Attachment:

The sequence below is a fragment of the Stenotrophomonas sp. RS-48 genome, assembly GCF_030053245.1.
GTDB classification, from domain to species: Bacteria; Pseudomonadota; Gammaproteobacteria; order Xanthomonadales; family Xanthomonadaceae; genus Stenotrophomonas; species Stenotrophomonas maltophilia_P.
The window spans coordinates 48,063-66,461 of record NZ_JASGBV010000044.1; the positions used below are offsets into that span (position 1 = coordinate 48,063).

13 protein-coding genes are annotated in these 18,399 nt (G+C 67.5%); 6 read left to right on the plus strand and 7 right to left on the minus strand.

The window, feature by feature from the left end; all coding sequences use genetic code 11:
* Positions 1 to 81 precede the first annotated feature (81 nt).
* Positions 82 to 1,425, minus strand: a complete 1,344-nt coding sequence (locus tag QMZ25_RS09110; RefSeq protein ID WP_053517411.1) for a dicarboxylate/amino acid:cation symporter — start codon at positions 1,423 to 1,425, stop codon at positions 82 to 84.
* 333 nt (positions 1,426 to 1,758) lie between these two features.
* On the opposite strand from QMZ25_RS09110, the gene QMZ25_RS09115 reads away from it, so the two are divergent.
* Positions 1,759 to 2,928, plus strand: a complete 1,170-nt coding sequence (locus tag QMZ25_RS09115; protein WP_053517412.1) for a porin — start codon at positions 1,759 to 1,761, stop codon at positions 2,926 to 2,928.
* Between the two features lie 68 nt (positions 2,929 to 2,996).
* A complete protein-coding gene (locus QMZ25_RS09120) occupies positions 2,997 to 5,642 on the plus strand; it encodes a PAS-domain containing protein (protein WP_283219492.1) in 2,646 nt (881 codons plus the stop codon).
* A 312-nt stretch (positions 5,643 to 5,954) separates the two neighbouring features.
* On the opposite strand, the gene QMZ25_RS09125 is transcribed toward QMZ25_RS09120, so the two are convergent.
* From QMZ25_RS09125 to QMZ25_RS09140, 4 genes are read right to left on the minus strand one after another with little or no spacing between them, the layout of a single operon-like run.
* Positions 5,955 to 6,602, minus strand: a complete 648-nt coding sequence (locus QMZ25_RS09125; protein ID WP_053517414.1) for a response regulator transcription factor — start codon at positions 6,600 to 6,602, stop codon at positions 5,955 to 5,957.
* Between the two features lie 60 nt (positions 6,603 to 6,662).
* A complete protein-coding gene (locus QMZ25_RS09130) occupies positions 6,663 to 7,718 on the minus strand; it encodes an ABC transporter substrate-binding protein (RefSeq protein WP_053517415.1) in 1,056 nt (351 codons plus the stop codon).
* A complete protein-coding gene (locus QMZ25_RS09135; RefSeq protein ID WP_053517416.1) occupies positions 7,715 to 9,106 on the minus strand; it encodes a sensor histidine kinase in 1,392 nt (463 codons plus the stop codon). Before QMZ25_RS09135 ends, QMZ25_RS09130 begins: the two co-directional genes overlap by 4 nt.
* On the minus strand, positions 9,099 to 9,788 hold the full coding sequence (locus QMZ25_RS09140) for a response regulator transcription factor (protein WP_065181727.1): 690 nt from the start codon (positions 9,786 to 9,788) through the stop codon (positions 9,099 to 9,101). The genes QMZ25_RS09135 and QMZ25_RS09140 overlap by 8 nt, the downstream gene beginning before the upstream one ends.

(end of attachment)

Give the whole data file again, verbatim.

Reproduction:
The sequence below is a fragment of the Stenotrophomonas sp. RS-48 genome, assembly GCF_030053245.1.
GTDB classification, from domain to species: Bacteria; Pseudomonadota; Gammaproteobacteria; order Xanthomonadales; family Xanthomonadaceae; genus Stenotrophomonas; species Stenotrophomonas maltophilia_P.
The window spans coordinates 48,063-66,461 of record NZ_JASGBV010000044.1; the positions used below are offsets into that span (position 1 = coordinate 48,063).

13 protein-coding genes are annotated in these 18,399 nt (G+C 67.5%); 6 read left to right on the plus strand and 7 right to left on the minus strand.

The window, feature by feature from the left end; all coding sequences use genetic code 11:
* Positions 1 to 81 precede the first annotated feature (81 nt).
* Positions 82 to 1,425, minus strand: a complete 1,344-nt coding sequence (locus tag QMZ25_RS09110; RefSeq protein ID WP_053517411.1) for a dicarboxylate/amino acid:cation symporter — start codon at positions 1,423 to 1,425, stop codon at positions 82 to 84.
* 333 nt (positions 1,426 to 1,758) lie between these two features.
* On the opposite strand from QMZ25_RS09110, the gene QMZ25_RS09115 reads away from it, so the two are divergent.
* Positions 1,759 to 2,928, plus strand: a complete 1,170-nt coding sequence (locus tag QMZ25_RS09115; protein WP_053517412.1) for a porin — start codon at positions 1,759 to 1,761, stop codon at positions 2,926 to 2,928.
* Between the two features lie 68 nt (positions 2,929 to 2,996).
* A complete protein-coding gene (locus QMZ25_RS09120) occupies positions 2,997 to 5,642 on the plus strand; it encodes a PAS-domain containing protein (protein WP_283219492.1) in 2,646 nt (881 codons plus the stop codon).
* A 312-nt stretch (positions 5,643 to 5,954) separates the two neighbouring features.
* On the opposite strand, the gene QMZ25_RS09125 is transcribed toward QMZ25_RS09120, so the two are convergent.
* From QMZ25_RS09125 to QMZ25_RS09140, 4 genes are read right to left on the minus strand one after another with little or no spacing between them, the layout of a single operon-like run.
* Positions 5,955 to 6,602, minus strand: a complete 648-nt coding sequence (locus QMZ25_RS09125; protein ID WP_053517414.1) for a response regulator transcription factor — start codon at positions 6,600 to 6,602, stop codon at positions 5,955 to 5,957.
* Between the two features lie 60 nt (positions 6,603 to 6,662).
* A complete protein-coding gene (locus QMZ25_RS09130) occupies positions 6,663 to 7,718 on the minus strand; it encodes an ABC transporter substrate-binding protein (RefSeq protein WP_053517415.1) in 1,056 nt (351 codons plus the stop codon).
* A complete protein-coding gene (locus QMZ25_RS09135; RefSeq protein ID WP_053517416.1) occupies positions 7,715 to 9,106 on the minus strand; it encodes a sensor histidine kinase in 1,392 nt (463 codons plus the stop codon). Before QMZ25_RS09135 ends, QMZ25_RS09130 begins: the two co-directional genes overlap by 4 nt.
* On the minus strand, positions 9,099 to 9,788 hold the full coding sequence (locus QMZ25_RS09140) for a response regulator transcription factor (protein WP_065181727.1): 690 nt from the start codon (positions 9,786 to 9,788) through the stop codon (positions 9,099 to 9,101). The genes QMZ25_RS09135 and QMZ25_RS09140 overlap by 8 nt, the downstream gene beginning before the upstream one ends.